To guide your summer getaway book selections, try this formula: E=FB²
In September 1918 the Boston Red Sox won the World Series. Some boys pasted a diamond-shaped sticker onto their baseball bats: “Speed! Aim! Ambition! Make a good ball player. Liquor injures all three. Ask the Red Sox.” It was a time of wild baseball optimism in Massachusetts—yet the next World Series win wouldn’t come until 2004.
Some Boston draftees that fall journeyed 38 miles northwest to Fort Devens, preparing for travel to France to finish off the Germans. It was a time of wild optimism regarding future peace as the War to End War ended, but many of those soldiers never left Fort Devens: They were victims of an influenza pandemic that killed probably 50 million people worldwide, including 675,000 in the United States. (And a second world war, even more destructive than the first, started only 21 years later.)
But one reason for optimism engaged many Christians especially. More than two-thirds of U.S. senators and representatives had voted for a constitutional amendment to prohibit the manufacture and sale of all liquor in the United States. By January 1919 three-fourths of the states had approved it. Prohibition became law the following January, inaugurating a roaring decade in which some thought the Millennium cometh.
The Prohibition campaign had tied legal liquor to many kinds of social decay. A study of paupers in 10 states found 2 in 5 owed their plight to liquor. A physician found that 70 percent of all men under 25 who contracted venereal disease had done so after heavy drinking. Church leaders equated drinking with Sabbath-breaking and adultery. More than 5,000 of the 5,820 saloons in Manhattan and the Bronx defied blue laws by opening on Sunday, in the process bribing local constables. Prostitutes frequented Chicago saloons, which often displayed erotic paintings or posters furnished by beer companies.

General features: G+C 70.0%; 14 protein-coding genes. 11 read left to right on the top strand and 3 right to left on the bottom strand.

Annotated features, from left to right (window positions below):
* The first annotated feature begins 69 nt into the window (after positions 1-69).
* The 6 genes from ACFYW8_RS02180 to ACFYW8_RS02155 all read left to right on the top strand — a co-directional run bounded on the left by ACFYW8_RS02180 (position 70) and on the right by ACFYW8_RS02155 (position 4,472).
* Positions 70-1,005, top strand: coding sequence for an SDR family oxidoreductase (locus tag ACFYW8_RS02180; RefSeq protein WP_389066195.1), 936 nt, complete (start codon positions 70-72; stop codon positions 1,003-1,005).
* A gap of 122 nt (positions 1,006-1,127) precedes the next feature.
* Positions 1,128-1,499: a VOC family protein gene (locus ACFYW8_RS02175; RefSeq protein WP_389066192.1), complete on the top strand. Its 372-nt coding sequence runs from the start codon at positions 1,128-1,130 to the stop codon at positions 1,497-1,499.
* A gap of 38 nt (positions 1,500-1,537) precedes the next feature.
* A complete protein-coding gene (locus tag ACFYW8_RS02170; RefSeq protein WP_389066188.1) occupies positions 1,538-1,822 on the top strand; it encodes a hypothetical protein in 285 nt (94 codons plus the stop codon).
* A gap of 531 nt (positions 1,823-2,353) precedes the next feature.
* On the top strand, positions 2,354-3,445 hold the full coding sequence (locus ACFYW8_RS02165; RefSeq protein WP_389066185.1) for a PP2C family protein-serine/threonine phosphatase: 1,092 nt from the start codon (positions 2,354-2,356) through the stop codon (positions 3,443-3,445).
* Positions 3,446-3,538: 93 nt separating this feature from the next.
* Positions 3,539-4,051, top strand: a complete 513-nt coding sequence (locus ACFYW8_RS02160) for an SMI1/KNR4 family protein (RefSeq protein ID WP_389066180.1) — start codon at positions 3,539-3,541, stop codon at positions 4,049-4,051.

Prohibition became law in 1920, inaugurating a roaring decade in which some thought the Millennium cometh.
A University of Texas collection of pamphlets from the 1920s displays the exuberance of advocates who said Prohibition would transform America. Evangelist (and former ballplayer) Billy Sunday declared, “The reign of tears is over. … Slums will soon be only a memory. We will turn our prisons into factories and jails into storehouses.” The Woman’s Christian Temperance Union equated Prohibition with happy homes. Rev. A.C. Bane dubbed the campaign against alcohol “humanity’s greatest battle,” and said the United States would now advance “with the spirit of the missionary and the crusader to help drive the demon of drink from all civilization.”
Throughout the 1920s some Americans pushed for repeal of Prohibition, but the Texas senator who had authored the 18th Amendment, Morris Sheppard, saw as much chance of repealing it “as there is for a hummingbird to fly to the planet Mars with the Washington Monument tied to its tail.” After all, Prohibition and prosperity began with the same three letters: Put the money saved by not drinking into the stock market and grow rich, since the market would always go up and up and up.
But Prohibition advocacy had two soft spots. One was potential: What if prosperity declined? Another was based in class and ethnicity: Workingmen, particularly of German and Irish descent, didn’t see why beer that gave them a buzz should be classed with hard liquor. During the world war, beer could be no more than 2.75 percent alcohol, and even with the 18th Amendment—which prohibited “intoxicating” beverages but didn’t define that word—many had expected beer of moderate strength to remain legal.
Nevertheless, prohibitionists intoxicated with success pushed Congress to set the legal limit at 0.5 percent. Beer’s connection to German brewers—the United Brewery Workers’ constitution required that its president speak German—hurt its wartime standing. The Anti-Saloon League said, “The worst of all our German enemies, the most treacherous, the most menacing are Pabst, Schlitz, Blatz, and Miller. … German brewers in this country have rendered thousands of men inefficient, and are thus crippling the Republic in its war on Prussian militarism.”
Congress passed the Volstead Act, which prohibited everything alcoholic. The number of breweries cratered from 1,300 to zero. Tens of thousands of workers in those businesses lost their jobs. The Coors Brewing Company started producing malted milk and porcelain products. Democratic presidential candidate Al Smith proposed in 1928 that beer be allowed. He lost badly to Herbert Hoover.